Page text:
What does this phrase mean?

I've heard this phrase from time to time and now I'm curious to find out what it means.

PHRASE: How now brown cow

What does it mean? Where does it come from?


11 Answers

  • Anonymous
    1 decade ago
    Best Answer

    Here's a an excerpt:

    "How now brown cow" is a phrase used in elocution teaching to demonstrate rounded vowel sounds. Each "ow" sound in the phrase represents an individual diphthong. The phrase does not have an explicit meaning per se but can be used as a light-hearted greeting. It was used in the 2004 movie Anchorman: The Legend of Ron Burgundy. Although the exact origins of the phrase are unclear, it can be dated to at least 1942 in the United States. In February of that year the Maryland newspaper The Capital mentioned the phrase when discussing a famous thespian's voice:

    Laird Cregar, now contributing his booming voice to 'Ten Gentlemen from West Point': explains how he got it. When he first tried out for the Pasadena Community Playhouse his voice wouldn't carry past the front rows. Coach Belle Kennedy had him declaim 'How, Now, Brown Cow? and The Rain in Spain Still Stains' - over and over.

    Good luck to you.

    Source(s): Wikipedia.
  • 1 decade ago

    Those four words roll off the tongue as a lighthearted way of asking "What's up? What's next?" And that tripping lightly stuff makes sense, since "How now, brown cow" has its origin in elocution, where the phrase was used to demonstrate properly rounded vowels. Each "ow" sound in the phrase represents an individual diphthong.

  • 1 decade ago

    It's just a speaking exercise. It really has no meaning, but I've heard people use it as a greeting before.

  • Nick
    Lv 4
    1 decade ago

    it was also in the movie Anchorman: the legend of ron burgandy

    he was looking in a mirror saying how now brown cow

    whats its used for? my guess is making sure youre pronouncing words right and speaking clearly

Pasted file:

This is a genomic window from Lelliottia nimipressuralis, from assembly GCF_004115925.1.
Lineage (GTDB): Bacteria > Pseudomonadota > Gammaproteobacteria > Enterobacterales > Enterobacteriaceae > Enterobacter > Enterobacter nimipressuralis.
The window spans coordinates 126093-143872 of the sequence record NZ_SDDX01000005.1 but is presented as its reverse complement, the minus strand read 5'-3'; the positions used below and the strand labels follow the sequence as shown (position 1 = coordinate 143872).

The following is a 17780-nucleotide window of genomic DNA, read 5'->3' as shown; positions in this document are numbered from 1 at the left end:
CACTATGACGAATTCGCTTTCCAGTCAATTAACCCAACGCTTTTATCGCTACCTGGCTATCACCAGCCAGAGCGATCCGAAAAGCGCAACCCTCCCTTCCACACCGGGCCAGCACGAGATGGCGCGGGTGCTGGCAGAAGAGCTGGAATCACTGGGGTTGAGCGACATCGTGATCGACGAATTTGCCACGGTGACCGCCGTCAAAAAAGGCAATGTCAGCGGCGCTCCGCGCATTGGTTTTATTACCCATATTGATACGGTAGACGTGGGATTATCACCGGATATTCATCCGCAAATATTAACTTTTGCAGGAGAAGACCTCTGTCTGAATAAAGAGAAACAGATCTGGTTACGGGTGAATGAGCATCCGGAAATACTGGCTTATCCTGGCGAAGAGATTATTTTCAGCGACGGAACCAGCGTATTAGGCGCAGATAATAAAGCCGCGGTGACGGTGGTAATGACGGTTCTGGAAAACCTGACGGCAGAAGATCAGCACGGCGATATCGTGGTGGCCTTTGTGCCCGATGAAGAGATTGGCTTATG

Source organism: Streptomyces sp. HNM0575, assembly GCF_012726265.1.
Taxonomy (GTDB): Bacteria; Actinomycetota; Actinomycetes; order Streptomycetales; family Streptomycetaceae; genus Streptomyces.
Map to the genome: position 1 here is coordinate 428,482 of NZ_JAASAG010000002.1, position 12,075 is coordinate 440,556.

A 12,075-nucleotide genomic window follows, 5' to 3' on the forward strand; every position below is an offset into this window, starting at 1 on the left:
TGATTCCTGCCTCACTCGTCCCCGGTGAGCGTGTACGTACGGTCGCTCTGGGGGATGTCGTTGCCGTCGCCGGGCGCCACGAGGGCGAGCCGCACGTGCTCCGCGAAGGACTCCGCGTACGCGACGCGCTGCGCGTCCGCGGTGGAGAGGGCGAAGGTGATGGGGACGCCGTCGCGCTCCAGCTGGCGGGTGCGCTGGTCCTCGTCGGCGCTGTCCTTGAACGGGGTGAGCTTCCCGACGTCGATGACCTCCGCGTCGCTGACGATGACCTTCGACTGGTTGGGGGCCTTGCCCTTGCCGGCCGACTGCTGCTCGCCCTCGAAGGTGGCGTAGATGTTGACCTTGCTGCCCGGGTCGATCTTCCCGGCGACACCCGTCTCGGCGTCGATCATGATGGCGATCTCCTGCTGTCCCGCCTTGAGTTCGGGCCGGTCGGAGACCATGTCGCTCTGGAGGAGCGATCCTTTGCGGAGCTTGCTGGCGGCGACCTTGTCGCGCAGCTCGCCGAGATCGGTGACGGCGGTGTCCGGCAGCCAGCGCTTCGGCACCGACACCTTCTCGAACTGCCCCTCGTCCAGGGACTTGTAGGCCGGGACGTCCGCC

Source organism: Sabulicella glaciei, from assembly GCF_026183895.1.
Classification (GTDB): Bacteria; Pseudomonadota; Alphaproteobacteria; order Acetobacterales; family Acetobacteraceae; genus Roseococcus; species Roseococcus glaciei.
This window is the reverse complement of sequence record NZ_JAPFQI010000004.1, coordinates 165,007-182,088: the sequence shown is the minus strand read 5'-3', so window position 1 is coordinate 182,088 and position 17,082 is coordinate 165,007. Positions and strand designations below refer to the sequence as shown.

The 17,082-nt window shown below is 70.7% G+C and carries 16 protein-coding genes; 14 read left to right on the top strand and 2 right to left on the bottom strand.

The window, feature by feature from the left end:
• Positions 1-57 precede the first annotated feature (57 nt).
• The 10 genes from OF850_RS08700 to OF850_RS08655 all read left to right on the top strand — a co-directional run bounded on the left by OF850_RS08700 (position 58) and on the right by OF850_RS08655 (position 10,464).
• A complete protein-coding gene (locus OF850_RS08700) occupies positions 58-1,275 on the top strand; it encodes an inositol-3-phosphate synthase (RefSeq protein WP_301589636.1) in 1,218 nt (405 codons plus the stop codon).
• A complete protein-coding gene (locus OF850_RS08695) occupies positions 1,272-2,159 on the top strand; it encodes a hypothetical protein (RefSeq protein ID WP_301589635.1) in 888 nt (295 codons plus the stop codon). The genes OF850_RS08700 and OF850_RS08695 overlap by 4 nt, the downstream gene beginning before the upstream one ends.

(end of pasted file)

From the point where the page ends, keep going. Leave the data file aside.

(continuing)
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  • 1 decade ago

    it helps with speech formation. there are a lot of them: many mumbling mice are making merry music in the moonlight; whether the weather is cold or whether the weather is hot, we'll be together whatever the weather whether we like it or not. this one can be used to distinguish the 2 weather/whether in writing. they are used in theater also for the help with annunciation on stage so the audience can distinguish words :) things like this go back so far, but i don't know for sure where they originated.

  • holly
    Lv 7
    1 decade ago

    How now brown cow is a speaking exercise. I learnt that in eloction classes at school.

  • 1 decade ago

    i agree with the other guy it's a speaking exercise like "the rain in spain falls stays mainly in the plain". it's just to get the the person to open their mouth when they speak and not speak throught their teeth. but people do use it to say "what's up?" sometimes. it's not cute.

  • 1 decade ago

    It originally meant nothing. It was part of an enunciation drill. For a while is was a popular greeting.

  • 1 decade ago

    It's just a speaking exercise

  • Anonymous
    1 decade ago

    it doesn't 'mean' anything, its a vocal exercise to teach people to pronounce their words properly and make their o's have a nice oo sound.

    its british.

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